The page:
But before my festive gorging, I was at work on my latest project and found myself explaining to a visiting work-experience student about the animatic process. Most of you reading this will know what an animatic is, but for those who don't: an animatic is a filmed storyboard, often cut together with sound effects, and even possibly music, which gives a broad idea of how the sequence is (or isn't) working, prior to it going into the animation process. In the old days at Disney's they called it a Leica Reel (because it was shot on an old Leica film camera); some people in commercials refer to it as a Boardomatic; some feature productions call it a Story Reel. Whatever you call it, it's basically the same idea: lets see how the sequence is flowing before we animate it.
Sometimes these animatics can be drawn pretty crudely, and timed out in a very basic way, and they'll still give a reasonable idea of what is working, and what isn't. But in my years working at the Richard Williams studio I saw some pretty elaborately drawn animatics that really nailed down all the details of how a sequence was to be designed and played out.
|An original animatic drawing from a Kellogs Frosties advert, drawn by|
Richard Williams in colour Magic Markers.
These animatics allowed the commercial's clients to see the things you would expect from this process - like the staging, composition, and editing - but the more elaborate the animatics became the more they gave indications of final character design, final colour design and character performance. This gave the (often very un-visual) clients and agency staff a chance to approve the work, or suggest their changes, before the elaborate and expensive animation work began. And the more drawings that were produced for each shot the more the director could control - and keep graphically consistent - the final animation that might go on to be produced by several different hands. The downside to this degree of animatic detail is that creatively it tends to tie the hands of each animator afterwards; but the upside is consistency and overall choreography in the final film.
Personally, I quite like working this way. I figured out all the dialogue sequences on The Last Belle by doing full colour animatic drawings beforehand. The drawings were timed out to fit the pre-recorded dialogue and gave me a good idea of where each sequence was heading.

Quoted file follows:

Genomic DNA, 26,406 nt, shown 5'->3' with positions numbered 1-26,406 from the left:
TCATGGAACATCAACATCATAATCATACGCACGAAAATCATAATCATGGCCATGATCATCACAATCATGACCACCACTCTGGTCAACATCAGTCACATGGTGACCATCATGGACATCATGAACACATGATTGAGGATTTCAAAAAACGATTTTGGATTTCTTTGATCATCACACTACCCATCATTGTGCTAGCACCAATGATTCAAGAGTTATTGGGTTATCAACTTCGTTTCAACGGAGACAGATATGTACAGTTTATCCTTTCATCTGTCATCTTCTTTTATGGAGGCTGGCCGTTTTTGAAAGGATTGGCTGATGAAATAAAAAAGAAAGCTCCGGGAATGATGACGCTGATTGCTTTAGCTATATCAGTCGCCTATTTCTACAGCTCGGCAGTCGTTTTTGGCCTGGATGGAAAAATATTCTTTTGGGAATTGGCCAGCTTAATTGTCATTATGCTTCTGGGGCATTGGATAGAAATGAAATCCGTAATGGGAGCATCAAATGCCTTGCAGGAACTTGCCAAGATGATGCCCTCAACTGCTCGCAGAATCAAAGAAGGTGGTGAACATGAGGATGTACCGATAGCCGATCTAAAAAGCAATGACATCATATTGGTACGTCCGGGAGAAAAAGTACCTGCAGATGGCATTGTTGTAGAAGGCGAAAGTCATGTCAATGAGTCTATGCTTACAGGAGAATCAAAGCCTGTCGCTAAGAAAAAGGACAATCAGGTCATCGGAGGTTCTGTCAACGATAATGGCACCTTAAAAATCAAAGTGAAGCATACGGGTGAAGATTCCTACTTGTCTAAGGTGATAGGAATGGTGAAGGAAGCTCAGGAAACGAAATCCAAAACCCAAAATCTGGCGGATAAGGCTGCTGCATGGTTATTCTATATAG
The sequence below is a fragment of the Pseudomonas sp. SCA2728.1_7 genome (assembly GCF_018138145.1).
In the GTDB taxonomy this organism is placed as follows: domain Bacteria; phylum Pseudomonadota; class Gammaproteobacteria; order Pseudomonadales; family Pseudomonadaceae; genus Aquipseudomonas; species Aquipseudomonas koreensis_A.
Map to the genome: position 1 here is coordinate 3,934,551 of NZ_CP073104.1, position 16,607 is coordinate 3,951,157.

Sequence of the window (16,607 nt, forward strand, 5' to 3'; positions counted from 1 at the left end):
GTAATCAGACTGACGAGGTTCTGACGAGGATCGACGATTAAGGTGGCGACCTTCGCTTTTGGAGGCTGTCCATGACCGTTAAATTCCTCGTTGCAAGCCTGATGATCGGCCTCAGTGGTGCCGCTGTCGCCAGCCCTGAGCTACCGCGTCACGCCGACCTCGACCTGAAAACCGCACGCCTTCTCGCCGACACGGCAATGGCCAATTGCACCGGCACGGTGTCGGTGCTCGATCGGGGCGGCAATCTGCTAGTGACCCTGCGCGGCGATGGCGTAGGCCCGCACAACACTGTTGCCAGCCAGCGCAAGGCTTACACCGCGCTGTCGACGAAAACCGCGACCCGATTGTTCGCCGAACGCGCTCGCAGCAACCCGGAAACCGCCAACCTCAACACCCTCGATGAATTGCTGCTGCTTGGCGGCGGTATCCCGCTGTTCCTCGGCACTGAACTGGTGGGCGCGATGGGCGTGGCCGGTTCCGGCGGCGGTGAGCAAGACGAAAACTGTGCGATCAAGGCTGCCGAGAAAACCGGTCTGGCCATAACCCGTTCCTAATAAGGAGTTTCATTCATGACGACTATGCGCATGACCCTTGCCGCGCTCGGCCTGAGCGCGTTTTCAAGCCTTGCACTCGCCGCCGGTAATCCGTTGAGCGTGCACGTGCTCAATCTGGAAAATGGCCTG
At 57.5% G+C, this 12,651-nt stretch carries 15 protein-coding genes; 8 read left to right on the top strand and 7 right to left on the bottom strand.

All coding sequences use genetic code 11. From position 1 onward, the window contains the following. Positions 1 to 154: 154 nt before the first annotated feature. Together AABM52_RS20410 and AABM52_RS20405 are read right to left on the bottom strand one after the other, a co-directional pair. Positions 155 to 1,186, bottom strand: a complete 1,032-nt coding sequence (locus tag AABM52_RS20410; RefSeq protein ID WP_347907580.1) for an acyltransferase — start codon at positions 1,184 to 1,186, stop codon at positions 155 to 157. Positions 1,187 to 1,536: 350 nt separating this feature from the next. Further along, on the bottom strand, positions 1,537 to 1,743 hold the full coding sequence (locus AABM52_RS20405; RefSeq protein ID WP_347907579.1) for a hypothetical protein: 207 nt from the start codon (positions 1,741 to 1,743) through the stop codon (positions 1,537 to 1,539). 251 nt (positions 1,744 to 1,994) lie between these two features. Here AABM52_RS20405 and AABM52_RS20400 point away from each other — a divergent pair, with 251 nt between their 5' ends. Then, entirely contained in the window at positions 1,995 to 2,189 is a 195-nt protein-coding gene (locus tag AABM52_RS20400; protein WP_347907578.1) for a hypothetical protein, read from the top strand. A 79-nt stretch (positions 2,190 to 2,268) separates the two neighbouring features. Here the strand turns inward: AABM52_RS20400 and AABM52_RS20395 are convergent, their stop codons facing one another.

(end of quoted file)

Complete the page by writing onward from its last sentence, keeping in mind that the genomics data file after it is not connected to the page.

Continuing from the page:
|An animatic drawing of Rosie. The pose and expression was|
inspired by Sienna Guillory's performance of the dialogue.
Once the sequence seemed to be playing out well with maybe one drawing for every one or two seconds of screentime (sometimes more, sometimes less) then I'd trace the animatic drawings off onto animation paper with light blue col-erase pencil, number them with the approximate frame numbers (based on their timing in the animatic), and then begin to try and find the most interesting way to move between these 'fence post' positions.
I find this an amazingly stress-free way of working. You know your basic poses (the animatic poses) are already beginning to tell the story, so you're free to put on your animator's hat and just enjoy the process of building the believability and fluidity of the performance. You've already done so much thinking in the animatic process that the animation itself becomes fun. In a way, this process allows you to seperate your Director's brain (the macro - overview - bit) from your Animator's brain (the micro - detail - bit). So, in my opinion, if you're making your own short film and largely working alone, this is probably a pretty good way of keeping a handle on things and keeping your perspective. Not to mention your sanity.
|An animatic drawing produced at the Richard Williams Studio for a Kia Ora advert.|
The final commercial was animated at Oscar Grillo's studio Klacto.
(The final Kia Ora commercial can be seen HERE. )
It's interesting to see how this process has, over the past few years, spilled over to the live action side of the film industry, with 3D pre-visualisation of special effects and stunt sequences becoming the norm. In fact, the blurring and blending between animation and live action processes is now so extensive (both in the planning of the film and the final manipulation of its imagery) that I begin to wonder if the separate categories we now have during the film awards season - Best Live Action Film, Best Animated Film - will eventually become impossible to define.
Uncharted waters. Strange and exciting times...